Mawlana Habib al-Rahman al-‘Uthmani

Life and Education
He was the eldest son of Maulana Fazlur Rahman. From the beginning to the end he prosecuted his studies in Darul Uloom. He was an erudite scholar and a great litterateur in the Arabic language. His foresight and administration is considered proverbial in the history of Darul ­Uloom his services and dowers have played a great role in the progress of the institution.

In 1325/1907, due to Hazrat Maulana Hafiz Muhammad Ahmad’s engagements, as also in connection with the development of Darul Uloom, there arose the need of an able and competent administrator who might lend a hand to Hafiz Sahib in the administrative affairs and schemes of development In the eyes of the Majlis-e Shura there was none more suitable than him for this job. Accordingly, in spite of his refusal, he was compelled and entrusted with the post of pro vice-chancellor. It is said that it was a piece of good luck for Darul Uloom that it acquired the services of a vigilant administrator and sincere man like Maulana Habibur Rahman Usmani. He was so much interested in the administrative works that major part of the day and night used to be spent in these works. He had so organized and streamlined the administrative department of Darul Uloom that when Nawab Sadre Yar Jung Bahadur came to Deoband on behalf of the Asifiyah government to audit the accounts of the Darul Uloom Deoband, he was surprised to see that vouchers and receipts of even as paltry a sum as one and two annals were present in the file in a regular order. Nawab Sadr Yar Jung’s statement is that there was no paper, which was asked for and was not immediately presented. The progress during Hafiz Sahib’s vice-chancellorship is in fact considered to be the result of Maulana Habibur Rahman’s comradeship; he always remained his right-hand man, confidant and lieutenant.

In 1344/1925, when Hafiz Sahib retired due to old age from the post of Chief Mufti of the Hyderabad State, Maulana Habibur Rahman was appointed in his place, but due to the appearance of internal dissensions in Darul Uloom Deoband he had to give up this job very soon. Maulana Anwar Shah Kashmiri, Mufti Azizur Rahman and Maulana Shabbir Ahmed Usmani, along with a large group of some other teachers and students, had severed their relations with Darul Uloom Deoband. This was a very delicate and critical occasion but Maulana Habibur Rahman’s resolution and firmness, courage and daring, and sagacity and foresight saved the boat of Darul Uloom Deoband from wobbling.

Maulana Habibur Rahman’s personality was considered past compare in his time in every respect. It is generally believed that had he had so much interest in the national politics as he had in Darul Uloom, he would have proved to be the greatest political leader of India. It was Hazrat Shaikhul Hind’s will that the members of the Jami’atul Ulama must never leave out two men the first name among these two was his, and as such he proved to be the best counselor of the Jami’atul Ulama. In a session of the Jami’atul Ulama held at Gaya (Bihar) in 1340/1921, he was elected president and his presidential address was not only generally appreciated but in the political circles of the country also its political significance was looked upon with approval.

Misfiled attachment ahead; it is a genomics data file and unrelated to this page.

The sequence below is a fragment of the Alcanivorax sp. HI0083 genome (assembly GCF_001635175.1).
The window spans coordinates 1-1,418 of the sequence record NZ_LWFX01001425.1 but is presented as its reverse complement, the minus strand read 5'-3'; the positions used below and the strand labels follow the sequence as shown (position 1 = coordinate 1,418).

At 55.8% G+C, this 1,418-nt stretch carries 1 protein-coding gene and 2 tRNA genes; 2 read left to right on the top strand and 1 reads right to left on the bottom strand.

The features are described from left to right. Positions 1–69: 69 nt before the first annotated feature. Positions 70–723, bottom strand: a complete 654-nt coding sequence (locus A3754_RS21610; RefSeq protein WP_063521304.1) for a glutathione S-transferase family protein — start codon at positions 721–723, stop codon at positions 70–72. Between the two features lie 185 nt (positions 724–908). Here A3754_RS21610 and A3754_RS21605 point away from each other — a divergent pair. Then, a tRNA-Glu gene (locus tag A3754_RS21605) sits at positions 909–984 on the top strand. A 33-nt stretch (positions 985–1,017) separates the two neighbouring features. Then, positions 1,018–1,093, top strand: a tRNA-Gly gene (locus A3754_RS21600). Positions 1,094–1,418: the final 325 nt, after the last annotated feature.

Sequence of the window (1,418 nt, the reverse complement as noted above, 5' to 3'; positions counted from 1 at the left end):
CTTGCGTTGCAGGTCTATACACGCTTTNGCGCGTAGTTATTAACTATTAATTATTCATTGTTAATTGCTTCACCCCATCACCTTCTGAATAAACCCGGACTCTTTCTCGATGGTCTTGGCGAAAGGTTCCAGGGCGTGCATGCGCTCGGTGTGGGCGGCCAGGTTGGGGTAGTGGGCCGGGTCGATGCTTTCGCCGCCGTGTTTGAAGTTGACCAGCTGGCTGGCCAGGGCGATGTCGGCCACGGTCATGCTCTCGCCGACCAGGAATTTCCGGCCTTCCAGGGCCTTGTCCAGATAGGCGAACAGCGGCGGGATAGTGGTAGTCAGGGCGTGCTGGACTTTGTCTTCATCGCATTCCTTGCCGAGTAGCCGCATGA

Literary works
Excessive reading had made him a man of vast knowledge, a polyhistor. Hazrat Anwar Shah Kashmiri used to remark: “If there is anyone whose knowledge impresses me, it is Maulana Habibur Rahman”.

He had a special liking for Arabic literature and history and his extensive knowledge in these subjects was far-famed at the time. The following books are his academic relics; ­

(1) Qasida Lamiatul-Mu’ajizat: This panegyric consists of nearly three hundred verses in praise of the Holy Prophet (Allah’s peace and blessings be upon him!), describing one hundred prophetic miracles in a very eloquent and meaningful style. Maulana Muhammad Izaz Ali Amrohi (d. A H. 1374) has explained these Arabic verses in simple Urdu.
(2) Isha’at-e Islam: How did Islam spread in the world? In response to this question he has reproduced nearly five hundred pages those historical events, which due to their psychological attraction, became conducive to the spread of Islam.
(3). Ta’limat-e Islam: In this book the Islamic system of government has been described and it has been made explicit how much consultation is necessary for the leader of the party. In the course of this he has shown that if there is complete trust in the person of the leader there is then no need of counting the votes of the majority and the minority, but should the leader not have achieved such trust of the followers, then there is no other go for carrying on the business but to rely upon the majority.
(4). Rahmatul lil Alamin: It is a very valuable work on the biography of the Holy Prophet (Allah’s peace and blessings be upon him), but it is a pity that it is incomplete. However, whatever has been written is an addition of a monumental work to the list of prophetic biographies.

Maulana Habibur Rahman was of a very frail constitution; his intake of food was astonishingly low but in spite of emaciation and weakness he possessed unbounded courage. Exactly fourteen months after Hafiz Sahib’s death, he passed away from this mortal world on the night of 4th Rajab, A H. 1348/ AD. 1929/ leaving Darul Uloom as his eulogizer forever and ever. May Allah illuminate his grave!


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